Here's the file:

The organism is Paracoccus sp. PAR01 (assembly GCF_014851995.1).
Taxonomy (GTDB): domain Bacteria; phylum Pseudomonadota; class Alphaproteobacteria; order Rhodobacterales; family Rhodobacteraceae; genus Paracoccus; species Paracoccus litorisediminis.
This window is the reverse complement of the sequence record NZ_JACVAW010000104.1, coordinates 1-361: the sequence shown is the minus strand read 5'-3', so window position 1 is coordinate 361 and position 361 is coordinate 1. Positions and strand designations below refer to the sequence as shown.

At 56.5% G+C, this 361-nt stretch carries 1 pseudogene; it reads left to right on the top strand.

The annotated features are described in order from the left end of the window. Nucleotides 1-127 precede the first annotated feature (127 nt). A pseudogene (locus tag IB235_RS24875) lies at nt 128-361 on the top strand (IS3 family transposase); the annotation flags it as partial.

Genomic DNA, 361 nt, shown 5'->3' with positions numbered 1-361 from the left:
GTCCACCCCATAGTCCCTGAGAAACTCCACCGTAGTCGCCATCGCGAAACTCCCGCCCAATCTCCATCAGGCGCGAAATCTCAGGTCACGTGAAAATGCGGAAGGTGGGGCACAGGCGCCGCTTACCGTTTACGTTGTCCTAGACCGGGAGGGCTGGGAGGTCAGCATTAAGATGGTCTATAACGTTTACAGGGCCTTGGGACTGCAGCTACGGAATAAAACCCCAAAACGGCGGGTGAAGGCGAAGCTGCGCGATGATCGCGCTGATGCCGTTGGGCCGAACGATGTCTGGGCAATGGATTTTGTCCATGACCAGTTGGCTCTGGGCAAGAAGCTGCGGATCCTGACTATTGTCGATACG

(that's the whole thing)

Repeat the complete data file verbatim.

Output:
The organism is Paracoccus sp. PAR01 (assembly GCF_014851995.1).
Taxonomy (GTDB): domain Bacteria; phylum Pseudomonadota; class Alphaproteobacteria; order Rhodobacterales; family Rhodobacteraceae; genus Paracoccus; species Paracoccus litorisediminis.
This window is the reverse complement of the sequence record NZ_JACVAW010000104.1, coordinates 1-361: the sequence shown is the minus strand read 5'-3', so window position 1 is coordinate 361 and position 361 is coordinate 1. Positions and strand designations below refer to the sequence as shown.

At 56.5% G+C, this 361-nt stretch carries 1 pseudogene; it reads left to right on the top strand.

The annotated features are described in order from the left end of the window. Nucleotides 1-127 precede the first annotated feature (127 nt). A pseudogene (locus tag IB235_RS24875) lies at nt 128-361 on the top strand (IS3 family transposase); the annotation flags it as partial.

Genomic DNA, 361 nt, shown 5'->3' with positions numbered 1-361 from the left:
GTCCACCCCATAGTCCCTGAGAAACTCCACCGTAGTCGCCATCGCGAAACTCCCGCCCAATCTCCATCAGGCGCGAAATCTCAGGTCACGTGAAAATGCGGAAGGTGGGGCACAGGCGCCGCTTACCGTTTACGTTGTCCTAGACCGGGAGGGCTGGGAGGTCAGCATTAAGATGGTCTATAACGTTTACAGGGCCTTGGGACTGCAGCTACGGAATAAAACCCCAAAACGGCGGGTGAAGGCGAAGCTGCGCGATGATCGCGCTGATGCCGTTGGGCCGAACGATGTCTGGGCAATGGATTTTGTCCATGACCAGTTGGCTCTGGGCAAGAAGCTGCGGATCCTGACTATTGTCGATACG